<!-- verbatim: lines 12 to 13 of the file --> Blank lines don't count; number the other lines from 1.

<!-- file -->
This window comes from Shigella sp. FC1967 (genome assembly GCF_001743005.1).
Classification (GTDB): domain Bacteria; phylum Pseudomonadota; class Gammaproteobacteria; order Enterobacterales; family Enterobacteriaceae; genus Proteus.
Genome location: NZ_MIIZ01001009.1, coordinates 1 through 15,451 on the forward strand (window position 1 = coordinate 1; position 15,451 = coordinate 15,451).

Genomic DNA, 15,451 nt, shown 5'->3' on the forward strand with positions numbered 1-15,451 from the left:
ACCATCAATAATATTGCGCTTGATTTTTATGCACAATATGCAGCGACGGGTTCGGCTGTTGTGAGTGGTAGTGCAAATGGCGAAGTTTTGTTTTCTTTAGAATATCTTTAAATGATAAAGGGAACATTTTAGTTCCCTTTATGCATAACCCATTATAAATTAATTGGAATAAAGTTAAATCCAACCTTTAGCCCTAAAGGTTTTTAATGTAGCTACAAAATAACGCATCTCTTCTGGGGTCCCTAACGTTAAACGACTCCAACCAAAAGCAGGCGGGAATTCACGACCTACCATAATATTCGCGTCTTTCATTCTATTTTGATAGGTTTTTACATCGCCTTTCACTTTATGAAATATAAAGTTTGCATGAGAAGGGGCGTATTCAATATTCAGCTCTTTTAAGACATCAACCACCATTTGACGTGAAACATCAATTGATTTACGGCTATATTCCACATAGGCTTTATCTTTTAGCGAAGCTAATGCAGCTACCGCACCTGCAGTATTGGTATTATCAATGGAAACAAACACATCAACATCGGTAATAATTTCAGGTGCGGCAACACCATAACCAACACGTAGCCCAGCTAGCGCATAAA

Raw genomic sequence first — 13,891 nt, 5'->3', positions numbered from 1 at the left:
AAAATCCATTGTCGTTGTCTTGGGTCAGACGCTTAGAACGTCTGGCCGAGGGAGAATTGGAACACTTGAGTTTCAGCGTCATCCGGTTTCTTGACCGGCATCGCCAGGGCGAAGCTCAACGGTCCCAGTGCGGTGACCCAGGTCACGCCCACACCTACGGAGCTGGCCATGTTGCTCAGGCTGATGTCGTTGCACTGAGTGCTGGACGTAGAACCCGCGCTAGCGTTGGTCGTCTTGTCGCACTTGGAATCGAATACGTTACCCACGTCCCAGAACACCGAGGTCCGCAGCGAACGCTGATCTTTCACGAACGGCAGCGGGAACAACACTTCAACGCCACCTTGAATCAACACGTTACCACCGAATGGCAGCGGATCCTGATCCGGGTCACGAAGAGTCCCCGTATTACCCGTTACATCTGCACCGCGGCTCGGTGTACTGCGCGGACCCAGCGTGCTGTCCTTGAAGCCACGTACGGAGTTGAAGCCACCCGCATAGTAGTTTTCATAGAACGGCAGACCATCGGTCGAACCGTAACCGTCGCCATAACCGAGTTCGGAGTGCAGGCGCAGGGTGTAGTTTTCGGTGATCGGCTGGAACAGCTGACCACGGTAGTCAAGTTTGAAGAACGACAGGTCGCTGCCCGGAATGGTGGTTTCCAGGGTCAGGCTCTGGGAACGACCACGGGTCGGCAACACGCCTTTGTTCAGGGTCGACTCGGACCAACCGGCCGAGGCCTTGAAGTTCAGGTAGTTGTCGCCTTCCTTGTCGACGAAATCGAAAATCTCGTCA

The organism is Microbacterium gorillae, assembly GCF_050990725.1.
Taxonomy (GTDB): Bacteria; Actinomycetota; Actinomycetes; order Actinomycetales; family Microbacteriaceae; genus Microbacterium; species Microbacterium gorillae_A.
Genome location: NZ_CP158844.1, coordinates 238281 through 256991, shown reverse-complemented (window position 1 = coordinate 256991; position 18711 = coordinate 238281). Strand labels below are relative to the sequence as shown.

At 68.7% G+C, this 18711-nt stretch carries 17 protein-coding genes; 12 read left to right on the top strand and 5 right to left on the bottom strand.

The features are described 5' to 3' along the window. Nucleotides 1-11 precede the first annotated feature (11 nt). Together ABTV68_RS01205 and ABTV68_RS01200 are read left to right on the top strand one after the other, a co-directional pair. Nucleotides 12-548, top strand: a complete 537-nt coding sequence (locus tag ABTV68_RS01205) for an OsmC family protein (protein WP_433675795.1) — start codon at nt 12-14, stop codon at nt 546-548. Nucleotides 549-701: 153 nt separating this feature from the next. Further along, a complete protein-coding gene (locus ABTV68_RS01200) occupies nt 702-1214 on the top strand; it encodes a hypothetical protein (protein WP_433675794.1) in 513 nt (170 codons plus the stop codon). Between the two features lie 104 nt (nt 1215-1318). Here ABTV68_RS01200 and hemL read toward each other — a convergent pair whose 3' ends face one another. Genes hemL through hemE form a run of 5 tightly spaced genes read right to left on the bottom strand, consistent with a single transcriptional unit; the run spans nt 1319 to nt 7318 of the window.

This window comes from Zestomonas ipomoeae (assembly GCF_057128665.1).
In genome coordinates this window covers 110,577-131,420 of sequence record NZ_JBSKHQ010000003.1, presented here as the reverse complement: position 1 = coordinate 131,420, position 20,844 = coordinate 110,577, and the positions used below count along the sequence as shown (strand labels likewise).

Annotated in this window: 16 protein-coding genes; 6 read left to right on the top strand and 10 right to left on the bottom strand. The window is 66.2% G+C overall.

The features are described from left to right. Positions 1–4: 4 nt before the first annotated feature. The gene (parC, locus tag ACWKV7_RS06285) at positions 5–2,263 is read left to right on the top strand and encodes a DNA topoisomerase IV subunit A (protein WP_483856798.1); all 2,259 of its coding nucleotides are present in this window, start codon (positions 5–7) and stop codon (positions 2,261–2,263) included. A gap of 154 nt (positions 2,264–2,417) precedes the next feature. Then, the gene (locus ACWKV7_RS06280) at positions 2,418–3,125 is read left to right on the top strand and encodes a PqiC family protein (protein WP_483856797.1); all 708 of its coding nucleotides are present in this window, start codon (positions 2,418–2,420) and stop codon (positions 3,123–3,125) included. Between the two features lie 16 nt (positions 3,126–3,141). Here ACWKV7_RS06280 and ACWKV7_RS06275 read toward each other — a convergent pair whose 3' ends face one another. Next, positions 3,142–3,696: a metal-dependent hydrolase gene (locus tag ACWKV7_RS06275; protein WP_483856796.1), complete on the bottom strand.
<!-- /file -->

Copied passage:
The features are described 5' to 3' along the window. Nucleotides 1-11 precede the first annotated feature (11 nt). Together ABTV68_RS01205 and ABTV68_RS01200 are read left to right on the top strand one after the other, a co-directional pair. Nucleotides 12-548, top strand: a complete 537-nt coding sequence (locus tag ABTV68_RS01205) for an OsmC family protein (protein WP_433675795.1) — start codon at nt 12-14, stop codon at nt 546-548. Nucleotides 549-701: 153 nt separating this feature from the next. Further along, a complete protein-coding gene (locus ABTV68_RS01200) occupies nt 702-1214 on the top strand; it encodes a hypothetical protein (protein WP_433675794.1) in 513 nt (170 codons plus the stop codon). Between the two features lie 104 nt (nt 1215-1318). Here ABTV68_RS01200 and hemL read toward each other — a convergent pair whose 3' ends face one another. Genes hemL through hemE form a run of 5 tightly spaced genes read right to left on the bottom strand, consistent with a single transcriptional unit; the run spans nt 1319 to nt 7318 of the window.

This window comes from Zestomonas ipomoeae (assembly GCF_057128665.1).